How not to buy a puppy; pandemic price gouging: CBC’s Marketplace Cheat Sheet

Miss something this week? Don’t panic. CBC’s Marketplace rounds up the consumer and health news you need.

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There have been over 30,000 price-gouging complaints since the pandemic began with few repercussions

Remember all that tough talk from premiers about cracking down on price gouging during the coronavirus pandemic? Marketplace has learned there has been little action despite thousands of complaints across Canada. Provinces say the majority of price-gouging complaints received were about personal protective equipment and other essential products, such as disinfecting wipes, toilet paper and paper towels. Read more

Price gouging has been a going concern since the pandemic began. (David Abrahams/CBC)

If you’re looking to buy a puppy, you’ll want to read this

As the pandemic continues, many people without a furry friend are considering the possibility of getting one to keep them company. But if you’re hoping to buy a dog, you might want to watch out for a few things. A Marketplace investigation found that thousands of puppies are being imported to Canada with little oversight, and some may be carrying diseases. Read more

CBC’s Marketplace has learned that the Canadian Food Inspection Agency doesn’t track the number of puppies — like French bulldog Titus — being imported for sale in Canada. (Dave MacIntosh/CBC)

Black Friday is coming, but public health officials want you to stay home 

Black Friday is poised to be more fraught this year than ever. Some stores are still advertising in-person sales, even as the pandemic rages on. But some public officials, including Manitoba’s Chief Public Health Officer Dr. Brent Roussin, have a message for stores and for shoppers: Look for safer options, such as online shopping or curbside pickup. Read more

The COVID-19 pandemic means Black Friday will look a lot different this year. (Warren Kay/CBC)

Millions of dollars have been stolen from Canadian minor sports organizations, CBC Sports investigation reveals

Do you have kids in minor sports? You’ll be interested in the latest investigation from CBC Sports. It discovered that in the last decade alone, nearly $8 million has been stolen from dozens of sports leagues and associations across Canada, including $2.4 million from the Ontario Minor Hockey Association. Read more 

An investigation by CBC Sports reveals that in the last decade alone, nearly $8 million has been stolen from dozens of sports leagues and associations across Canada. (Daniel Thomas/CBC)

What else is going on?

Flu cases in Canada ‘exceptionally low’ so far, public health says 
The results are encouraging.

Heinz will start making ketchup in Canada again
Company pulled out of Leamington, Ont., facility in 2014 to much public outcry.

Majority of travellers entering Canada during COVID-19 given OK to not quarantine
Experts say routine COVID-19 testing of millions of essential workers crossing border would mitigate risks.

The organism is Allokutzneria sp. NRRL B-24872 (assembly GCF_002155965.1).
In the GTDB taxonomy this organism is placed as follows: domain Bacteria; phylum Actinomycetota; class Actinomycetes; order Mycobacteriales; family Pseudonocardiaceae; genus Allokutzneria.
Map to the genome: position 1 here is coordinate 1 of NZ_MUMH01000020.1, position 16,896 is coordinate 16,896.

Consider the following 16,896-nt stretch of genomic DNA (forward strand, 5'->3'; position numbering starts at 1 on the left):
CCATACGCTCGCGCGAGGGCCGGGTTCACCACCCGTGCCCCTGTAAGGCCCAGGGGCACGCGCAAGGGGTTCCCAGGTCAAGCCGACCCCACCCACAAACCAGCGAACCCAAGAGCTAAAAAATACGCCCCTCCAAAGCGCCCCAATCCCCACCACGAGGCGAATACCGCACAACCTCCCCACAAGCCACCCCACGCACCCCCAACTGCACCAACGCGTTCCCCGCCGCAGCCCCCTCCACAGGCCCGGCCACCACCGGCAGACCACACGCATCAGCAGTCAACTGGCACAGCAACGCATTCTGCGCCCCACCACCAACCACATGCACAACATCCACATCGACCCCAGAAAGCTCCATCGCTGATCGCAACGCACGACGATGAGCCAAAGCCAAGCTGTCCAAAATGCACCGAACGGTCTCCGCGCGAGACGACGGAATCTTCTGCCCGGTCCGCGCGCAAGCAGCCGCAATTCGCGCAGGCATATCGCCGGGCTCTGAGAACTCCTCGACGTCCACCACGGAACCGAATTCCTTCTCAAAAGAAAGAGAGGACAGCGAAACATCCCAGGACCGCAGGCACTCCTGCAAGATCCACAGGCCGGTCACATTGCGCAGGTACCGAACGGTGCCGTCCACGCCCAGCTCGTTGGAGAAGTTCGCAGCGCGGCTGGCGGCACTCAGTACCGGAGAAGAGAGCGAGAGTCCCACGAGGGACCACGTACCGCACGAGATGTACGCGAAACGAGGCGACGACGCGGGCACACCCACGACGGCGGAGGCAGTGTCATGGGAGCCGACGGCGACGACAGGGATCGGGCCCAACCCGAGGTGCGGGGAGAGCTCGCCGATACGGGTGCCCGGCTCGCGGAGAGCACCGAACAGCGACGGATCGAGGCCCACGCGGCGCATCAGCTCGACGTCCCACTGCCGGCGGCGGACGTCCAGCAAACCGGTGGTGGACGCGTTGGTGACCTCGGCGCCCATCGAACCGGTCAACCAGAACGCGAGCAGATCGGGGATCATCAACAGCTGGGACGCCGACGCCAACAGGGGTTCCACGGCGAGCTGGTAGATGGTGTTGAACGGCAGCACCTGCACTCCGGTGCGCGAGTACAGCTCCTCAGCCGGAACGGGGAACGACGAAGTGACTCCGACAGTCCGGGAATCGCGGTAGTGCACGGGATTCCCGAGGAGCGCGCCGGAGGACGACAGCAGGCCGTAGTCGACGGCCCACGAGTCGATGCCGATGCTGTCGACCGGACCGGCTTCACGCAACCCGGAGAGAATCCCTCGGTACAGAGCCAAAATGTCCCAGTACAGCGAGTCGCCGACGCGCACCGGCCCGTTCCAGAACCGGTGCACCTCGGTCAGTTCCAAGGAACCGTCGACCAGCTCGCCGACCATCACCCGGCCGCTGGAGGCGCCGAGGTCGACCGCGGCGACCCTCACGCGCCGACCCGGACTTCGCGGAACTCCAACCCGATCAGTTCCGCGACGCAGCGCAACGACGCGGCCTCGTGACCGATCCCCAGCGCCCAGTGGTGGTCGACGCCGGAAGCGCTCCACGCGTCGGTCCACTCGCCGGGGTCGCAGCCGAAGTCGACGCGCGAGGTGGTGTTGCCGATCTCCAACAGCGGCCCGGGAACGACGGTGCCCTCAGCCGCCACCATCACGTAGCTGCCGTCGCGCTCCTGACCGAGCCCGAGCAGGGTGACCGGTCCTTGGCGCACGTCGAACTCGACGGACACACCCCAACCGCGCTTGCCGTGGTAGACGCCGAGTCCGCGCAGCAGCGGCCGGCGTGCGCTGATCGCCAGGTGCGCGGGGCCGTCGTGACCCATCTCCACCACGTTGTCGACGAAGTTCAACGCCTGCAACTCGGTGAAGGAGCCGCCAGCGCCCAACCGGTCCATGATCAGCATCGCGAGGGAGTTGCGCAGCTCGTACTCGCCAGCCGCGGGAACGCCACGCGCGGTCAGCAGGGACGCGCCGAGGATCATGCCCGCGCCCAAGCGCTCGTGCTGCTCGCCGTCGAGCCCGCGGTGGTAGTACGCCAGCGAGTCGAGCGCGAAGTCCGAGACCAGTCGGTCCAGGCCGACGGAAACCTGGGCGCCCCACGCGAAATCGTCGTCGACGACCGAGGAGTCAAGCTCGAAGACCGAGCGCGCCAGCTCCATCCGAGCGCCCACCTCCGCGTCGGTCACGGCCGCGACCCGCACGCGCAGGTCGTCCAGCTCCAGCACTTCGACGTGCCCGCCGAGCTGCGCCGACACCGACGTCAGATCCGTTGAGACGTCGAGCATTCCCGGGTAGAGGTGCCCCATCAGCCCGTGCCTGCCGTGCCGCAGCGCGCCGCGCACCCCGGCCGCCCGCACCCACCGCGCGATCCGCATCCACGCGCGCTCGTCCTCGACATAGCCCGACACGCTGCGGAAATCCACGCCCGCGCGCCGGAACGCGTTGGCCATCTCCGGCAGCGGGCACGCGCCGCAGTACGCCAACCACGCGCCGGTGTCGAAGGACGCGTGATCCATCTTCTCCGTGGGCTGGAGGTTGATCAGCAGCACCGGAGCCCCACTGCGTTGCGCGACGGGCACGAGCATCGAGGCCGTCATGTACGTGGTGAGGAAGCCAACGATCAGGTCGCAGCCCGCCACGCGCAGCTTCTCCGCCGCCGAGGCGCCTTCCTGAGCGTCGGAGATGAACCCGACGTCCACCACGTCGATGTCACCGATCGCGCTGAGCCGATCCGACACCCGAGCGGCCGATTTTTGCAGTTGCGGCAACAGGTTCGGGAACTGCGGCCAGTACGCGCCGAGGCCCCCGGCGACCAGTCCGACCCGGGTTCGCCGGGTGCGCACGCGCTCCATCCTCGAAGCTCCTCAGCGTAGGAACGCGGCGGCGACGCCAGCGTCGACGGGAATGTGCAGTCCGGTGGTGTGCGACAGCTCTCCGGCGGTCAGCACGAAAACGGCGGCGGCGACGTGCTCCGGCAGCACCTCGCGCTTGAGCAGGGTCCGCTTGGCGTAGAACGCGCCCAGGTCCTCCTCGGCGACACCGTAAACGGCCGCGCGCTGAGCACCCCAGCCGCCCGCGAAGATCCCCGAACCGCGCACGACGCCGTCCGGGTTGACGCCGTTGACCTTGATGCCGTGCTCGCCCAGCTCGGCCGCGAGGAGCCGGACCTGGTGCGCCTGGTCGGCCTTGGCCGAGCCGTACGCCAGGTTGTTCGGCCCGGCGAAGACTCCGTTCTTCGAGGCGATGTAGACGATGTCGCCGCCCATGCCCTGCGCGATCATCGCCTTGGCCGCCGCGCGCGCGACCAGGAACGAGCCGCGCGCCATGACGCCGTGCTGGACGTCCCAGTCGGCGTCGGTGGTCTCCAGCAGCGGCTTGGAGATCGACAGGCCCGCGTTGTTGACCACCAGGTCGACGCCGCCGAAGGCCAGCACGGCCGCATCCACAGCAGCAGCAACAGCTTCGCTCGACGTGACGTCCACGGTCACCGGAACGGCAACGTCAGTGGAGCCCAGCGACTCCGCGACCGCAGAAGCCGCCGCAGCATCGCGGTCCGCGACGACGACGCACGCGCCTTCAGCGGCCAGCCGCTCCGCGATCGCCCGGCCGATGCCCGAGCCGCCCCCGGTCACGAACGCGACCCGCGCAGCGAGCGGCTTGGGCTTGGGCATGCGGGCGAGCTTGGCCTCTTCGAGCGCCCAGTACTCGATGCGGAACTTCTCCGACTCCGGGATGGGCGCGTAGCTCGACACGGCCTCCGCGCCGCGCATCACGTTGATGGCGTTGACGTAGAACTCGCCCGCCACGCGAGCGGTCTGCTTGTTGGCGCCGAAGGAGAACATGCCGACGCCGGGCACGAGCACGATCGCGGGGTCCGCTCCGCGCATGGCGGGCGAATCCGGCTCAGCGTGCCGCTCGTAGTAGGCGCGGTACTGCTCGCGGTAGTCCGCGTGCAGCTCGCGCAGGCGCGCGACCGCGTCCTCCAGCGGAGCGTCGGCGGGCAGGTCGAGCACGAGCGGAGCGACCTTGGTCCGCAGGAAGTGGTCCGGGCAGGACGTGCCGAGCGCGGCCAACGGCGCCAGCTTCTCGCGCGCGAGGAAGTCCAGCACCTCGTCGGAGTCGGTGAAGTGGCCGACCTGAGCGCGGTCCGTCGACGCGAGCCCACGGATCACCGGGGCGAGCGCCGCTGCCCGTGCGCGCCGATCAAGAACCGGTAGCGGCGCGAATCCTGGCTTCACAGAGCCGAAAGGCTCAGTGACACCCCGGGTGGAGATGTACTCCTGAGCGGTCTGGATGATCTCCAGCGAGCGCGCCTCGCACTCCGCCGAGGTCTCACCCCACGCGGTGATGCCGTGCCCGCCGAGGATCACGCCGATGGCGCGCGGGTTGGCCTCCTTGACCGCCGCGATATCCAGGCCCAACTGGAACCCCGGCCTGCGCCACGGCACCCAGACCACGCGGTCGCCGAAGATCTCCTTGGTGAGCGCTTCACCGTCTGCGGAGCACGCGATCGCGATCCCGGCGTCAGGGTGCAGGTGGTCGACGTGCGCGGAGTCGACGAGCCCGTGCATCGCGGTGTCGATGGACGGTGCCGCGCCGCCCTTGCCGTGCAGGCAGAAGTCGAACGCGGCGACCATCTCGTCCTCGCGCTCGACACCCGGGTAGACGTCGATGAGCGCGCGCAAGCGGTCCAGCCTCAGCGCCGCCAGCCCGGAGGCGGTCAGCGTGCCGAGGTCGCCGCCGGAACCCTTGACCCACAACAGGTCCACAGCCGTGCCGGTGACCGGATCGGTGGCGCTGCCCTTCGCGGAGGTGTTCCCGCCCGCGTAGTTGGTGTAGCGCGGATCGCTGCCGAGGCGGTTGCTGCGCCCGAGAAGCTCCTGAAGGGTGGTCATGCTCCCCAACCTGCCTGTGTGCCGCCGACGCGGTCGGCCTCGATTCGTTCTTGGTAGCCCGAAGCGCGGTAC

This garlic press is a laceration hazard.
If you own a Kuraidori slice and dice garlic press, you’ll want to return it.

This Ripline outdoor zipline is a fall hazard
Consumers should immediately stop using the recalled product and contact B4 Adventure for a replacement trolley.

This scooter is a fall hazard
Consumers should immediately take the recalled scooter away from children.

This ramp from Canadian Tire has been recalled 
The Tri-Panel Multi-Use Ramp may fail, posing a fall hazard.

This week on Marketplace

This week, we’re tackling two different subjects: puppy imports and pandemic price gouging. 

Our investigation reveals that despite more than 30,000 complaints, there have been few repercussions for stores alleged to be price gouging. 

That’s even as data gathered by Statistics Canada for Marketplace shows that the price of disinfecting wipes, hand sanitizer and toilet paper had reached higher-than-average prices during the pandemic.

Plus, we investigate how not to buy a puppy.

Many Canadians have welcomed a pet to their homes during the pandemic, often buying them through online sites such as Kijiji. 

But when nearly 40 puppies showed up dead at Toronto’s Pearson International Airport in the summer — part of a single shipment of more than 500 young dogs from Ukraine — the spotlight shifted to where we’re getting all our new pets. 

The trade in puppies is very lucrative, sometimes sourcing out of eastern Europe, where use of puppy mills is rampant. 

So we set up our cameras back at Toronto’s airport to capture a shipment — to see who was picking them up — and took our hidden cameras to witness how they’re sold. 

We also heard from prominent vets who want the feds to crack down, warning that these dogs are bringing disease along with joy to their adoptive families. 

It’s a fascinating dive into the opaque world of puppy trafficking, and we’re hoping you’ll join us for the ride. 

-Asha Tomlinson, David Common and the Marketplace team

Marketplace needs your help

Are you a COVID-19 survivor suffering from long-term side effects that impact your ability to function? Have you been able to access the medical care you believe you need? We want to hear from you. Email us at 
[email protected]

Catch up on past episodes of Marketplace any time on CBC Gem.

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